Ok, that’s all I have for today, friends.  I’m leaving the hustle and bustle of London for the English countryside and hoping to make it in time for Afternoon Tea which has become my favorite way to wind down after a busy day.  I know some people like a glass of wine at 5, but I’m not sure they’ve tried sitting down to tea with a warm homemade scone.  Brilliant!

Moroccan Carrot and Beet Salad
Author: 
Serves: 6
 
Ingredients
  • 1 pound carrots, peeled
  • ¾ pound fresh beets (about 2 medium beets), trimmed and peeled (with a vegetable peeler), greens saved for another use
  • 3 Tablespoons chopped fresh flat-leaf parsley (measured after it has been chopped)
  • 3 Tablespoons chopped fresh mint
  • ¼ cup fresh lemon juice
  • ¼ cup fresh orange juice
  • 1 teaspoon sea salt
  • ¾ teaspoon ground cumin
  • ¾ teaspoon paprika
  • 6 Tablespoons unrefined cold-pressed extra-virgin olive oil
  • 4 ounces feta cheese, crumbled (I like goat feta)(optional)
Instructions
  1. Using the shredding disc of your food processor, shred the carrots and beets. Transfer the vegetables to a serving bowl.
  2. Add herbs to serving bowl.
  3. In a medium bowl or in a screw-top jar, combine lemon juice, orange juice, sea salt, cumin, paprika and olive oil.
  4. Pour enough dressing on top of carrot mixture to coat lightly and toss to combine. Add more if desired.
  5. Add feta on top of salad and taste for seasoning. If you dress the salad early, the dressing will pull water from the vegetables and make a pool at the bottom of your serving bowl. You can just serve from the top or pour off some of the liquid no problem.
Notes
Salad can be dressed the day before and herbs and feta added just before serving.

For a delicious, spicy note, add about ¾ teaspoon harissa to the dressing.

Harvest chopped salad

Halloween is tomorrow, but to tell you the truth, I don’t make much of an effort to show my “spirit” with cupcakes that look like spiders or swamp slime green Jell-o.     Do my kids really need marshmallow ghosts on top of the candy  I have not forbidden them to inhale as they trick-or-treat?  Silly question!  Actually, my only food strategy on Halloween is to make a very hearty , filling dinner, like vegetable chili with brown rice, so the kids aren’t starving while they carry around a sack o’chocolate.  Works for me!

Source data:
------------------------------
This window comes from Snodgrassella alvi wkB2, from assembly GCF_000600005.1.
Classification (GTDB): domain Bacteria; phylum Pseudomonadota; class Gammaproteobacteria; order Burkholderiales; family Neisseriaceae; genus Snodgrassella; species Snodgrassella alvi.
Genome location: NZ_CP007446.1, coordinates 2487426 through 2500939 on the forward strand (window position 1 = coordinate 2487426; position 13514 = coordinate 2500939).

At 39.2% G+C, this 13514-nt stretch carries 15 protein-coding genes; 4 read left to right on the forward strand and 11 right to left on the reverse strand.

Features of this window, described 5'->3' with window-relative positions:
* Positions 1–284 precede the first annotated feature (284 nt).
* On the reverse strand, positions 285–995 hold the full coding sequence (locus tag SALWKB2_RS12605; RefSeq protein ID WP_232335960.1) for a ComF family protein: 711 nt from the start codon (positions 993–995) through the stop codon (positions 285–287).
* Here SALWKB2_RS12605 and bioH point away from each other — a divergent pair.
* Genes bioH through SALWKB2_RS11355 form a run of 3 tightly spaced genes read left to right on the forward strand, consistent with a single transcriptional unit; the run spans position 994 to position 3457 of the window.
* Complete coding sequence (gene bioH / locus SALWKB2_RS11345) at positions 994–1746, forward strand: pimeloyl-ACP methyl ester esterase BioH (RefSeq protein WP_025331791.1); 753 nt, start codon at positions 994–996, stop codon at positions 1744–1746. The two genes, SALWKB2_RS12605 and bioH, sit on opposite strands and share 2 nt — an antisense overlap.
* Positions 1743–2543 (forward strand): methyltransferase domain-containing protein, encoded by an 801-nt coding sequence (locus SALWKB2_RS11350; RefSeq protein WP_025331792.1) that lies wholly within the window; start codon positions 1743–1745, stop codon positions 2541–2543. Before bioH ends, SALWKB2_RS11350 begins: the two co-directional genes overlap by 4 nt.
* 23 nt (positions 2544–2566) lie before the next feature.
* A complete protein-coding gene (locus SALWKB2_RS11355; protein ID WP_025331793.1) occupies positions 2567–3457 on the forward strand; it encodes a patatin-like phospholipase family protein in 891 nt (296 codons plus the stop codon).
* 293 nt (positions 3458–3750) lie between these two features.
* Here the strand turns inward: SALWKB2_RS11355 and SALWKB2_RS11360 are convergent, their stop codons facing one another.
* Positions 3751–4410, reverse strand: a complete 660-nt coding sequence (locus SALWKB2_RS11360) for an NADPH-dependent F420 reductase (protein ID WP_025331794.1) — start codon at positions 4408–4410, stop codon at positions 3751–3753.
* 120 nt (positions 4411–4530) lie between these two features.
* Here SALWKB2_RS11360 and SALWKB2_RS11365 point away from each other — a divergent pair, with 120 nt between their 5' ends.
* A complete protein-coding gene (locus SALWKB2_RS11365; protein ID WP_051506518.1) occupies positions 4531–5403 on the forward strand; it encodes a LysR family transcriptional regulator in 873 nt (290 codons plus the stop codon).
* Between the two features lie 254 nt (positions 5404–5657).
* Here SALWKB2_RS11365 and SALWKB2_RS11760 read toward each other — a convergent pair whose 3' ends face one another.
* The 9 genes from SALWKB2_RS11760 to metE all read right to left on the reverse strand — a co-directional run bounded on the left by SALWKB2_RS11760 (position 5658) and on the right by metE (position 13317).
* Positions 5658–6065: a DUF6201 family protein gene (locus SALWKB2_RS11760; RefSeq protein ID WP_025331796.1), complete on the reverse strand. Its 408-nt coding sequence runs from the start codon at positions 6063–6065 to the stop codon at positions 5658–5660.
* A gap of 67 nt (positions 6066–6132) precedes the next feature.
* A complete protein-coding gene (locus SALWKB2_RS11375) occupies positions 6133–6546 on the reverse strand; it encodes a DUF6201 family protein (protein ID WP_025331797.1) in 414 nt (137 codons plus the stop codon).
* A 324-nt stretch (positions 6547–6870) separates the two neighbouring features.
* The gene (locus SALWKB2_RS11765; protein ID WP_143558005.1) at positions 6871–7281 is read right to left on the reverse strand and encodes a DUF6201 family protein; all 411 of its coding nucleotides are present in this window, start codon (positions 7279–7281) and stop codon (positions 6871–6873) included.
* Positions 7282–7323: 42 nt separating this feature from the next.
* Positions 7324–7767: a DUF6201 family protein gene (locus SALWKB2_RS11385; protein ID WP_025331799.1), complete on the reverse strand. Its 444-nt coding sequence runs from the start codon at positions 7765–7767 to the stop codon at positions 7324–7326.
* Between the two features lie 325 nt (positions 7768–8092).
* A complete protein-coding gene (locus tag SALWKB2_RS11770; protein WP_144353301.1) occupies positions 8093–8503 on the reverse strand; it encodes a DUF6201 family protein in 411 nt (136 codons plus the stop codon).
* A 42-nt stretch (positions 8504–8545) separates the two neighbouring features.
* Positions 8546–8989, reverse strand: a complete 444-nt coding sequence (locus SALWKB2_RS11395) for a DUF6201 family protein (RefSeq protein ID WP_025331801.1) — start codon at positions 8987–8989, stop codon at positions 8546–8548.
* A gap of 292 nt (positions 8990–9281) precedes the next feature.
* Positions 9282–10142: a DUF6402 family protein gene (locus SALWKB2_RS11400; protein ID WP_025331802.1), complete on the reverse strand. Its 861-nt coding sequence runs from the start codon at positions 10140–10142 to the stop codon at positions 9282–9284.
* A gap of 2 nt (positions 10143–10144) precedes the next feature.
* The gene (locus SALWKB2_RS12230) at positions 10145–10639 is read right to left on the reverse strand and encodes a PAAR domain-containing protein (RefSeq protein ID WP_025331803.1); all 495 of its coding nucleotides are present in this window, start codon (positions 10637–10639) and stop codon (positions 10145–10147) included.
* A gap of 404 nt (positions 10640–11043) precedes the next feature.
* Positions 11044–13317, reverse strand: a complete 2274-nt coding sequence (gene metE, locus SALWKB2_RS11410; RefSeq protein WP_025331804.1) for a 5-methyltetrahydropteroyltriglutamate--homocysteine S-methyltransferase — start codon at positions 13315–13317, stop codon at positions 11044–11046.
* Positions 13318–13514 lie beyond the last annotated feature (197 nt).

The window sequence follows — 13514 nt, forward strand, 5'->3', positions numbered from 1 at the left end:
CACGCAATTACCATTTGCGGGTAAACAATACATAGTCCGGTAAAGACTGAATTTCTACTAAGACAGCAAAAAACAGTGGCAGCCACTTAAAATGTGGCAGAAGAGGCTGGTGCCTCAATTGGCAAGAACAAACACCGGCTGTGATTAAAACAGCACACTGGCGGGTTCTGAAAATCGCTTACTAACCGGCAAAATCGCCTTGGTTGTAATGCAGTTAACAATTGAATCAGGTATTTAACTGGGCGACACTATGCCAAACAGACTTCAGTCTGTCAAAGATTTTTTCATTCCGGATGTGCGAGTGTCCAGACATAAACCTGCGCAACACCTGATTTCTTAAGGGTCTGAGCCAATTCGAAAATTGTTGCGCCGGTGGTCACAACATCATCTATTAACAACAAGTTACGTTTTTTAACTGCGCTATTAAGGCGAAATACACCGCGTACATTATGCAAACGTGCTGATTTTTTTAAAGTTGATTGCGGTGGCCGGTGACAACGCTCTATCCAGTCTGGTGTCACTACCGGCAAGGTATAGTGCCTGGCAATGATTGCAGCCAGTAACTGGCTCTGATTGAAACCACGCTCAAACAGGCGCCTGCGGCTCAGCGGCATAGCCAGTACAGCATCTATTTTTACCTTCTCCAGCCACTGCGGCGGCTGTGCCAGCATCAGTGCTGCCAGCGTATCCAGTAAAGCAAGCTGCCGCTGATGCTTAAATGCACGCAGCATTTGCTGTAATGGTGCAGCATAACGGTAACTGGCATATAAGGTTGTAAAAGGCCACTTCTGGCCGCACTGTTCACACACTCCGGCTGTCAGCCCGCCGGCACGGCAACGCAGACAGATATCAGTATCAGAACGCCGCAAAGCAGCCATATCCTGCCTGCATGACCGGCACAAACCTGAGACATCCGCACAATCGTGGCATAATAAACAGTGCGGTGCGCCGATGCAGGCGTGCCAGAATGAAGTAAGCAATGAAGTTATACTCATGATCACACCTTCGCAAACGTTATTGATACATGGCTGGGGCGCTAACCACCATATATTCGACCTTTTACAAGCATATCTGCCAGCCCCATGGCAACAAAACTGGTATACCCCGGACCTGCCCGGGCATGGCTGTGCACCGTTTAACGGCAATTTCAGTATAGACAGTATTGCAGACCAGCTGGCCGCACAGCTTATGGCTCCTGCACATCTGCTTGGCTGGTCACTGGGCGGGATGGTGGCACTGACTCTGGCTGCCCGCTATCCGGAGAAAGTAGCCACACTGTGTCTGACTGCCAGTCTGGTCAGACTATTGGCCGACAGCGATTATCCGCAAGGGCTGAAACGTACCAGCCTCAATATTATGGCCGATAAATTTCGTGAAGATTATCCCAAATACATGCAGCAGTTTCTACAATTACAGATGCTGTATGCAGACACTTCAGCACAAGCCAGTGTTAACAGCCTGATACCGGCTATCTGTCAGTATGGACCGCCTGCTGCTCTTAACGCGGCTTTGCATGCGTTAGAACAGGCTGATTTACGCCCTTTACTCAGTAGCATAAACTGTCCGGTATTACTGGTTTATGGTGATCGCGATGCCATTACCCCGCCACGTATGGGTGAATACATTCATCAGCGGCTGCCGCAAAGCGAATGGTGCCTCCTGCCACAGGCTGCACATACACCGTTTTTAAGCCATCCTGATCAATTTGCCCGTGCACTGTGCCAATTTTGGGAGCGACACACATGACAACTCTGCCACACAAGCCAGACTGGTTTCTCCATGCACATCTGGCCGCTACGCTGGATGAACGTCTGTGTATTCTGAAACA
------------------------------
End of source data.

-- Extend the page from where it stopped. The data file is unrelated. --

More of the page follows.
If you checked out my post last Thursday, you probably guessed I have bypassed Halloween and gone straight into Thanksgiving mode.   Not only have I already taught two Thanksgiving classes, but I am starting to check tasks off my list.   Invites — out.  Menu — planned.  Turkeys — ordered.  So if you’re like me and you’re daydreaming about maple-glazed root vegetables instead of witch cakes,  let’s get down to business!

The vegetables are really the only part of the menu that I get to have any fun at all.  My family and guests would have a rebellion if I didn’t make roasted turkey, mashed potatoes, stuffing and sweet potato casserole.  So every year I try some new salads and vegetables just to mix it up a bit.   This salad is one of my absolute favorites and not just for Thanksgiving.  I have made this for other holiday dinners and for friends, and I always save a little extra for me for the next day’s lunch.  This salad is the perfect complement to a Thanksgiving meal consisting of lots of cooked food,  much of it soft and beige.  Not only will all of these colors brighten up your holiday buffet table like little jewels, but you’ll be happy to have something juicy, crunchy and (is this a crime?) healthful to eat.  Even though there are apples, pomegranates and dates in the salad, it doesn’t feel too sweet.  It’s more like a tart-sweet, a perfect complement to roast turkey.

This salad is also ideal for Thanksgiving since you can prep almost all of it the day before.  Oh yeah!   No need to squeeze anything into your already monopolized oven or dirty any measuring spoons the day of.  You can blanche the beans the day before, roast the beets two days before, chop fennel the day before and cover with a damp paper towel, seed the pomegranate several days before, chop walnuts whenever you want, and make the salad dressing several days in advance.  The only last minute item is the apples which you can dice a few hours in advance and keep in ice water in the refrigerator.  Just drain and pat dry before adding to the salad.  How’s that for a plan!

Harvest Chopped Salad
Author: 
Serves: 6
 
Ingredients
  • 6 ounces green beans, trimmed
  • 3 stalks celery or 1 bulb fennel, diced (I prefer fennel.)
  • 1 cup pomegranate seeds (about 1 medium pomegranate)
  • 1 large crisp apple (e.g. Fuji or Granny Smith), diced (peeled or unpeeled)
  • 1 cup walnuts, chopped
  • 3 dates, pitted and diced (easier to cut when they’re cold)
  • 1 cup diced roasted golden beets (can be done the day before)*
  • Vinaigrette: (can be prepared several days in advance)
  • 2 Tablespoons fresh lemon juice
  • 2 Tablespoons fresh orange juice
  • ½ teaspoon fine sea salt
  • a few grinds of black pepper
  • 2 teaspoons minced shallot
  • 2 teaspoons 100% pure maple syrup